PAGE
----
EXHIBITION Six artists revel in new material and techniques to weave a novel visual vocabulary. SHAILAJA TRIPATHI

However disparate their approaches and techniques might be, the connect can easily be traced by virtue of new media that this clutch of artists so eagerly use. Rubber latex, coral beads, genomes, digital prints, latex genomes of tree barks, stainless steel wire… the six participating artists in the show ‘Concrescence’ use an array of material to create art works that deal with their concerns.

Hailing from Delhi, Kolkata, Mumbai, Pune and Thrissur, the artists — Puneet Kaushik, Chandra Bhattacharjee, Preetha Kannan, Pritam Bhatty, Ratna Gupta and Rajan Krishnan — zealously experiment with forms and tools to craft new vocabulary in the visual realm. Metaphors register a strong presence in the show, and nature and its elements are manifested in the commentaries of many showcasing their art here. Preetha has been occupied with earth and the five elements and, having started with trees earlier, she has now moved on to water. Using the technique of pointillism, she depicts the backwaters of Kerala. She creates a sort of landscape that allows the viewer to come in and participate and not merely witness the sight as an outsider. “She has taken the technique of pointillism to another level. She is a fabulous colourist too,” says Vibhuraj Kapoor of Mumbai-based Gallery Beyond, which has brought the show.

Ratna Gupta’s concerns revolve around women, but for this show she dwells on an immediate concern and that too directly. Her recent work, the genome series, is a commentary on the dying trees of Mumbai that she has witnessed the last few years. “That every place in Mumbai which used to have trees has a building now, and I know this because I have been living here for long. It’s a very direct, straightforward work without any layers. I lift impressions from the trees using latex, so my work comprises the dead bark. To derive this I spend a lot of time with the trees,” says Ratna over phone from Mumbai.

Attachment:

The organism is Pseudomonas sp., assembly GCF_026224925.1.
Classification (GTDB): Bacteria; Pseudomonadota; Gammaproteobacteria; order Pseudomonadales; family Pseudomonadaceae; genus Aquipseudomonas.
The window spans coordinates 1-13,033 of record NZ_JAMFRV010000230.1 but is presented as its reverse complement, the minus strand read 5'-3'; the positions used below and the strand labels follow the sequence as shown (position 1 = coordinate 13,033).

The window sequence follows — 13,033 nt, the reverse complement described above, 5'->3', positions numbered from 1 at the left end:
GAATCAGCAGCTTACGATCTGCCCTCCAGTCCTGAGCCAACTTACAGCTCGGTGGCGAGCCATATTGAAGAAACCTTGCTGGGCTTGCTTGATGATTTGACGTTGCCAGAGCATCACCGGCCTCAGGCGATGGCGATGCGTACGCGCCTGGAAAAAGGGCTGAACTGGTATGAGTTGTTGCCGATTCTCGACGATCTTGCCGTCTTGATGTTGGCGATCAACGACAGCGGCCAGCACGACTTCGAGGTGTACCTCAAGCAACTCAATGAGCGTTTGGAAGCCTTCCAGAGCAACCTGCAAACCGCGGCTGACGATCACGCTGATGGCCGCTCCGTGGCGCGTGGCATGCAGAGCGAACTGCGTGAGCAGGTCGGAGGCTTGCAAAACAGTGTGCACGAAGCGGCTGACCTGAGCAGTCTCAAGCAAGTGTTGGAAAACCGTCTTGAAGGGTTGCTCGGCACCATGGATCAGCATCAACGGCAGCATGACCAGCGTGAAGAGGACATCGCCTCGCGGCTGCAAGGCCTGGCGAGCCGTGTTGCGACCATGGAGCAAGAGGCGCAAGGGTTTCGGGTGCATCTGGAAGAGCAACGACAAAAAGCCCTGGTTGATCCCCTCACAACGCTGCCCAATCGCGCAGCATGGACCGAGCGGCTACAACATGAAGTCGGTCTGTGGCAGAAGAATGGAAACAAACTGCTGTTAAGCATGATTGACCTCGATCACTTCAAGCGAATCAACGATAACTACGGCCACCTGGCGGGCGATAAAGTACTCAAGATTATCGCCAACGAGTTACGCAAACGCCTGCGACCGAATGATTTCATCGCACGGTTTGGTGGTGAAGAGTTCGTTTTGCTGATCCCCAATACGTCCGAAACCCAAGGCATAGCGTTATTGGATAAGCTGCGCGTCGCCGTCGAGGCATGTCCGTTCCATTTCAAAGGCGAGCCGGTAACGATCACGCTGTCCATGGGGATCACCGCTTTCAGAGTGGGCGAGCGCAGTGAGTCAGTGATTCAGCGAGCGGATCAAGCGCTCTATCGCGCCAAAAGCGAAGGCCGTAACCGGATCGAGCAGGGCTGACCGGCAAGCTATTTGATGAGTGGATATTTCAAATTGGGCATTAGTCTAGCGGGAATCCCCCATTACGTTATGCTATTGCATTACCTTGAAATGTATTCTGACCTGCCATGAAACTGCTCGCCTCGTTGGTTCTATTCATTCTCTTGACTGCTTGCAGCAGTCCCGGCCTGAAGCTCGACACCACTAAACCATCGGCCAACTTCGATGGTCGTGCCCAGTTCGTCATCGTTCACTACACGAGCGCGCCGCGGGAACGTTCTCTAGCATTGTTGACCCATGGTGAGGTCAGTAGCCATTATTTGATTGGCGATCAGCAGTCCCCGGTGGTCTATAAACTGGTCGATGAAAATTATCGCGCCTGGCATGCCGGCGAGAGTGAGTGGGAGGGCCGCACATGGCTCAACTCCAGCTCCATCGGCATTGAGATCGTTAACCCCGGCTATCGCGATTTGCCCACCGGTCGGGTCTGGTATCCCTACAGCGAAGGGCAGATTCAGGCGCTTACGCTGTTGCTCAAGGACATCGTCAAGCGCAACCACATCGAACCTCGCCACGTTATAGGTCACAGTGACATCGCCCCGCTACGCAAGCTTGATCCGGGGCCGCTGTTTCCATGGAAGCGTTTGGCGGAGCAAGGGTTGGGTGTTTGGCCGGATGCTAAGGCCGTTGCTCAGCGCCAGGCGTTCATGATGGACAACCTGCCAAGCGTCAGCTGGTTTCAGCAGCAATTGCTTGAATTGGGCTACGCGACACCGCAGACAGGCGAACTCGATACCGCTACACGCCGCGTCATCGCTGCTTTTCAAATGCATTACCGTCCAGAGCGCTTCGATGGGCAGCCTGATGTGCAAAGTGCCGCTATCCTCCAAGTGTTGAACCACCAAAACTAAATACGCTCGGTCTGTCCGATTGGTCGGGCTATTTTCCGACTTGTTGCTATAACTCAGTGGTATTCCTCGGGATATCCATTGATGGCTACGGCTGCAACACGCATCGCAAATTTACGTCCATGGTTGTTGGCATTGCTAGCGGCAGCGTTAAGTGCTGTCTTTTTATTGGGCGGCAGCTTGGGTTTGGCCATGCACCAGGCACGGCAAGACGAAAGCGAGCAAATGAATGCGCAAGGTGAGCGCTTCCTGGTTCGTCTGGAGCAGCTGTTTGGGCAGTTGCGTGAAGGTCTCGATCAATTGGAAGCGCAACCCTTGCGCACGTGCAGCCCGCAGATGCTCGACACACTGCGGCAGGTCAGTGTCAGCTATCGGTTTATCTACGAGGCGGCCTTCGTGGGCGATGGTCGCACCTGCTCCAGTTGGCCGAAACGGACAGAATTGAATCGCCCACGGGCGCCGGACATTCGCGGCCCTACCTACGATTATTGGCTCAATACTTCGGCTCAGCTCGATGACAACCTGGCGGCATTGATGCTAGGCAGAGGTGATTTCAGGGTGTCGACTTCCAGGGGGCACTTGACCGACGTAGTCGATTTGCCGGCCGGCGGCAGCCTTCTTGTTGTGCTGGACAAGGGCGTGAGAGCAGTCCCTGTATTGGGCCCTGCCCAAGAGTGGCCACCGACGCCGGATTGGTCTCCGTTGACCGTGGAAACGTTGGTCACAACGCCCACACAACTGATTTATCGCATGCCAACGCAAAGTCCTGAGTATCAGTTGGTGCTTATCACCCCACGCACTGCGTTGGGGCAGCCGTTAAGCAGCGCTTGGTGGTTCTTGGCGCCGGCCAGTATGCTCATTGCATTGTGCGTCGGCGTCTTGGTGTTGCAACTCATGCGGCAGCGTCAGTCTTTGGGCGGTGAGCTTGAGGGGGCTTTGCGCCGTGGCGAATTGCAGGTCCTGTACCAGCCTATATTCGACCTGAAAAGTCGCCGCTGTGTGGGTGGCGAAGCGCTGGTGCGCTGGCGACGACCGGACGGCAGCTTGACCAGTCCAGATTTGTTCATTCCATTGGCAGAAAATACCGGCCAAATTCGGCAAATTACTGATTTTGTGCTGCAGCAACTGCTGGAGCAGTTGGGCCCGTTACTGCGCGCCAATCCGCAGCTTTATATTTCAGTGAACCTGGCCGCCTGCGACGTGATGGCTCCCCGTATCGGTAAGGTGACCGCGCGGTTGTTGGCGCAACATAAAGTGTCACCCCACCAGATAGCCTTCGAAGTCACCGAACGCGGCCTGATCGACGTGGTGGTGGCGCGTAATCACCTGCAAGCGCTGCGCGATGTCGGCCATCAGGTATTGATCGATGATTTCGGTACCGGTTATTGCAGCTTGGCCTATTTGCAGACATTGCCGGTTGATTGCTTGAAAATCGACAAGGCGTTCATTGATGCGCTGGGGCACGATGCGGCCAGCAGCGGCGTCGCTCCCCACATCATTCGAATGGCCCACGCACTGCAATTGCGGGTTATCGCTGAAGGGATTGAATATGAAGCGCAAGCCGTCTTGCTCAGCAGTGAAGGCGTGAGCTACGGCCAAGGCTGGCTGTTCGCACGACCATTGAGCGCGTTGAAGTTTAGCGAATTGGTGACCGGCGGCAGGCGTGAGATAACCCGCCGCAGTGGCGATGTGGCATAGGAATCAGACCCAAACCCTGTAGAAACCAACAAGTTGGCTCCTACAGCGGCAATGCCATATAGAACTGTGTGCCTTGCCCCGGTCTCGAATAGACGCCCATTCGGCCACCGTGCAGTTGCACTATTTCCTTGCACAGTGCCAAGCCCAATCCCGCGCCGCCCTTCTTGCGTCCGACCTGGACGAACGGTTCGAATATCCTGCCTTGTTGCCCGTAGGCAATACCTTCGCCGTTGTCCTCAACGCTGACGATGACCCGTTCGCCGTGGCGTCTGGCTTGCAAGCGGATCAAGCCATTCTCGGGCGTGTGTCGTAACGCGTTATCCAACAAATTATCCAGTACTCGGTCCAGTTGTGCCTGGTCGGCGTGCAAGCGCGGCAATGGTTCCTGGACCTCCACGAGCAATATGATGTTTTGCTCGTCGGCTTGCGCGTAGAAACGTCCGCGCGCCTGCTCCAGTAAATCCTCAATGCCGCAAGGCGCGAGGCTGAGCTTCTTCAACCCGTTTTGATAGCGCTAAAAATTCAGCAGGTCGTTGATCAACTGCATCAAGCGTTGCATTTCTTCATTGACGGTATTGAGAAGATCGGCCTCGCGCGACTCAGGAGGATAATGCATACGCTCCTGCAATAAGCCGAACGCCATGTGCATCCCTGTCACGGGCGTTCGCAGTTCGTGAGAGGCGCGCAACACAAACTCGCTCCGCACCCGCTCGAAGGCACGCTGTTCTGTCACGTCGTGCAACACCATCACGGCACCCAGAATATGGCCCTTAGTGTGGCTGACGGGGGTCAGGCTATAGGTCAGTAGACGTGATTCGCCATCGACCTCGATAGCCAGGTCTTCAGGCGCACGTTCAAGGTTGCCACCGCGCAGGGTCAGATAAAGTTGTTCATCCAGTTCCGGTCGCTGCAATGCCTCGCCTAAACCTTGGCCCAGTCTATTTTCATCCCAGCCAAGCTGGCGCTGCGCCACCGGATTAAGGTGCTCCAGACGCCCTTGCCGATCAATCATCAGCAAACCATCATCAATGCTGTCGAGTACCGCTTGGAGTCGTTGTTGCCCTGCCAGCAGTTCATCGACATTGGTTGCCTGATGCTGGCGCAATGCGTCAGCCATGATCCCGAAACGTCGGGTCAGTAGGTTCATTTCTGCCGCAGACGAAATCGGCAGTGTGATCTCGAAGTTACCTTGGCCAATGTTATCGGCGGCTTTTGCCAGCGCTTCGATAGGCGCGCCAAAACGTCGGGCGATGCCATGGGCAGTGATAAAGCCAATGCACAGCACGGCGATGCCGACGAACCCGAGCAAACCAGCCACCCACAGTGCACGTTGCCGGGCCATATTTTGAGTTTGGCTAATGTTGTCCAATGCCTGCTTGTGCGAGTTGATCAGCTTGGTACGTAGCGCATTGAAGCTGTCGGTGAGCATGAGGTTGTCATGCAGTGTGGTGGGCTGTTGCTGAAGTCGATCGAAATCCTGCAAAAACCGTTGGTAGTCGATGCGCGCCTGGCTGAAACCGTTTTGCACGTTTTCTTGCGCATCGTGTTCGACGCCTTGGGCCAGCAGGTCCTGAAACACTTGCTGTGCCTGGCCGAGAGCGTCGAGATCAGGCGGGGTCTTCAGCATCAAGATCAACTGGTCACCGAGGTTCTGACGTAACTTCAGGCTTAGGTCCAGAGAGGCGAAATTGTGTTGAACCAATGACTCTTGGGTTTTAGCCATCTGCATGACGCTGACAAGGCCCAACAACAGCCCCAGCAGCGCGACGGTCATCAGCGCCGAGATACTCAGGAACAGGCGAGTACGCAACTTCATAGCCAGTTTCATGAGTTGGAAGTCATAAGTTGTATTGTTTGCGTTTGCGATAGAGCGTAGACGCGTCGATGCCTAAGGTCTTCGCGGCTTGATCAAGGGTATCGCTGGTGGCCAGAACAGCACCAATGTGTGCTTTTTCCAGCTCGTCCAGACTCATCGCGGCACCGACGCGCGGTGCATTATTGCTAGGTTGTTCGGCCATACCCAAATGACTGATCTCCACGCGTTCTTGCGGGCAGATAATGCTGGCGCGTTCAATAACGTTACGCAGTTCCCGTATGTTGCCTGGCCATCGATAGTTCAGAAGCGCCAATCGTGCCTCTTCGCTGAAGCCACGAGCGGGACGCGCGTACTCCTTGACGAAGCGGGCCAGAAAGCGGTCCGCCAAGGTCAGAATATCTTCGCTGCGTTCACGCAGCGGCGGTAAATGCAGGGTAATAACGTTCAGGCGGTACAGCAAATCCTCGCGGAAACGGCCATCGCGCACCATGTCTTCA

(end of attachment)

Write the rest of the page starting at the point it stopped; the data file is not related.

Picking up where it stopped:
Pune-based Pritam Bhatty’s work is replete with memories and nostalgia. In ‘Time Passages’ and ‘Bloodlines’ — digital prints on canvas with embroidery, acrylic paint, image transfers — the old family photographs and the family history contained in them are rendered new meanings. Bhatty was working in watercolours and oils before she discovered the diary of her English great grandfather. She photographed the diary and its contents and made digital collages. Images of her own watercolour paintings and image transfers of family members are ‘stitched’ together using embroidery to form a composite whole. “One was examining family albums as receptacles of memory… and then I layered them with my own perception.” says Bhatty.

(‘Concrescence’ is on view at Lalit Kala Akademi, New Delhi, till November 23, along with Gallery Beyond’s other show ‘Personal Icons’. The former will be shifted to another gallery in the Capital later this month.)